In my personal experience I find Kissaluvs and Ecoposh to be daytime soakers. I’d try something with two layers like Sloom/Sustainablebabyish or interlock or handknit.


      • Anastasia Says:

        So true and also besides doubling or even tripling up on absorbency (hey I have a neighbor that put an actual adults depends on her 14 month old for bedtime, inside his diaper) it’s also WHERE the leaks are. If the fluid is all one one side or another, then it’s the way the child sleeps (usually a back sleeper issue) if it’s around the legs and/or waist Something may be too tight. And that has to be dealt with as well. (More absorbancy where needed or a different material that absorbs differently or spreads moisture out) The reason there ARE so many options in cloth is because there are so many different babies out there. Don’t get frustrated, just ask!


      • Kelly Says:



  4. Hannah M Says:

    Thanks for this post! I love to knit and made on pair of longies but wasn’t really happy with them. This is a wonderful source of information on the different kinds of wool.


  5. Anastasia Says:

    Usually when I’m stuck I tell the Seamstress What diaper fits best now (usually a major brand) how what what I like and don’t like about the fit. Also if I like to over or under stuff…….Most of the time they can figure out what works best for me and usually they are right! We LOVE wool, and I wish I could use it full time especially when they are little. If I ever have another, I may do just that. But right now I just don’t have enough! (Maybe it’s because I have girls, lol) One of the ladies in my Birth club online actually started making her own (under the name Little Green Honu) when they were stationed in Hawaii and her outfits with the wool are the best part of her line. (I’ve always wondered how to plan the rest of the outfit) Every seamstress had different things in theri line and prefer different things and while wool is SUPER EASY (I’ve actually tied a plain cashmere sweater from a thrift store over my dipes in a pinch) there are as many options as someone could want or need! We LOVE it!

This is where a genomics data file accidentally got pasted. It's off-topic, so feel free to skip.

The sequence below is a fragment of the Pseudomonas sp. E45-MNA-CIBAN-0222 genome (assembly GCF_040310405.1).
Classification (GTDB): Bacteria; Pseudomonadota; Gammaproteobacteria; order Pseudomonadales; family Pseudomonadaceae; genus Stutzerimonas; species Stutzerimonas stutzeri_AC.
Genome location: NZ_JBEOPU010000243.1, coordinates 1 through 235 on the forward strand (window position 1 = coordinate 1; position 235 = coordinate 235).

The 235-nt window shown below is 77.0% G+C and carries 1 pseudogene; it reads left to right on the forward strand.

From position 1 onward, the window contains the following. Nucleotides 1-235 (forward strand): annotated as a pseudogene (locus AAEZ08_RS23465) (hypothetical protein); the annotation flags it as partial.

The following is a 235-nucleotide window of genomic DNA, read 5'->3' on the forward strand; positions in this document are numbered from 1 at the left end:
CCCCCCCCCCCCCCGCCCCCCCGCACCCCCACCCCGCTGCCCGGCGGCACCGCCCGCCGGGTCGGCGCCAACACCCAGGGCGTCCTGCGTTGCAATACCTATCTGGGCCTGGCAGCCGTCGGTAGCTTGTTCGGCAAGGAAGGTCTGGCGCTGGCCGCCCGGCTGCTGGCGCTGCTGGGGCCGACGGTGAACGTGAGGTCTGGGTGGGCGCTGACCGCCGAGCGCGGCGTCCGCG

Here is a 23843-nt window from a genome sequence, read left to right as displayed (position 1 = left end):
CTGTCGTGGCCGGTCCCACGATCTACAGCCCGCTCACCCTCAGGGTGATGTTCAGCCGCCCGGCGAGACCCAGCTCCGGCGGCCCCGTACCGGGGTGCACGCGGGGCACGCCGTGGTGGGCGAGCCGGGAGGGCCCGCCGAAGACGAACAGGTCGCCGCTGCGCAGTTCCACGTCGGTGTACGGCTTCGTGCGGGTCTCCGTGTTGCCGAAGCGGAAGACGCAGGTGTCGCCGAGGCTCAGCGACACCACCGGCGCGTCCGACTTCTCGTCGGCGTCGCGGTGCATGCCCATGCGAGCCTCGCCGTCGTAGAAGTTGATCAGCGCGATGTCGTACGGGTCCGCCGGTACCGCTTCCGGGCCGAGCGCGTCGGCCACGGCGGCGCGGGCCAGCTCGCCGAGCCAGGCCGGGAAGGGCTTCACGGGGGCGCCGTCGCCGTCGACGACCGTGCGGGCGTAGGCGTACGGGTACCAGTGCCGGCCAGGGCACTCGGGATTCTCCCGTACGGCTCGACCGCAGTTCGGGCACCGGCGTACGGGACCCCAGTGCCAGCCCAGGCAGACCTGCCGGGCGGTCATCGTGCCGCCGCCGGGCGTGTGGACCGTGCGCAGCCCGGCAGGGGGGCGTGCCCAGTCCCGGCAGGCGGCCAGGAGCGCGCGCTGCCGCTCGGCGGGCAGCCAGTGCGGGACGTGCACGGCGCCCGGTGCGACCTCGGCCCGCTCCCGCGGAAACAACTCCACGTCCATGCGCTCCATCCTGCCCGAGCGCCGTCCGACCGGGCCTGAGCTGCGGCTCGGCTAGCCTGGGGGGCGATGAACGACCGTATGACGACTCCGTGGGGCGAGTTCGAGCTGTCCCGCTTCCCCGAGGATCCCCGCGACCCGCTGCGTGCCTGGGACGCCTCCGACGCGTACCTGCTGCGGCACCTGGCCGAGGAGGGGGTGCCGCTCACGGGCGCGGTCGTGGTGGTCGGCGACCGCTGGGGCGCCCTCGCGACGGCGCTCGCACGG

6. katie Says:

    I was wondering if llama wool would also work? My mother-in-law lives in the UK and she is going to be bringing me wool from some farms near her, and also wanted to know if I wanted llama wool. She said its super soft, so I’m really interested in hearing if it’s doable.


    • Anastasia Says:

      I remember a few Sewers in the past that did different wools, one of them (sold at Green Mountain Diapers at the time) was made from a different animal. I can’t remember if it was Llama or Alpaca. And Like I said I’ve actually put a clean (ugly, gaudy but clean hand me down) Cashmere sweater (which is rabbit) with NO lanolin, and it worked in a pinch as well! Googling for different materials at different times brings up different things. Heck I even remember when People started using polar fleece instead of plastic pants and WHOA did the earth shake, lol!


    • Autumn Beck Says:

      Hey, Katie, as you probably already know from your recent internet search (lol all your posts are the ones that popped up when I did the research to answer your question!) llama or alpaca wool is super soft but is usually mixed with another type of wool for stability. I have used Llamajamas (an alpaca/merino blend) and enjoyed them immensely. It may be less trouble to order already blended and dyed wool then to receive it and try to get it to a cloth diaper cover usable state. Then again, it may be a fun challenge!


  7. Gwen Says:

    Thank you! Although we have used wool exclusively since my daughter’s birth almost two years ago I never did get all the differences in woolies. I mostly buy off diaper swappers and would just kind of shrug at all the “MMR” “BFL” “Gaia Bulky” stuff. Now that I’m a little better informed I’ll be able to make smarter decisions. My daughter is sooo active and kind of hard on wool – I’ve had to repair most of our upcycled stuff. Anyway. I just wanted to thank you for explaining things better. Hopefully it will help others feel less intimidated by wool. We love our woolies and though they can be a lot of work it is so worth it to be able to use totally natural fibers!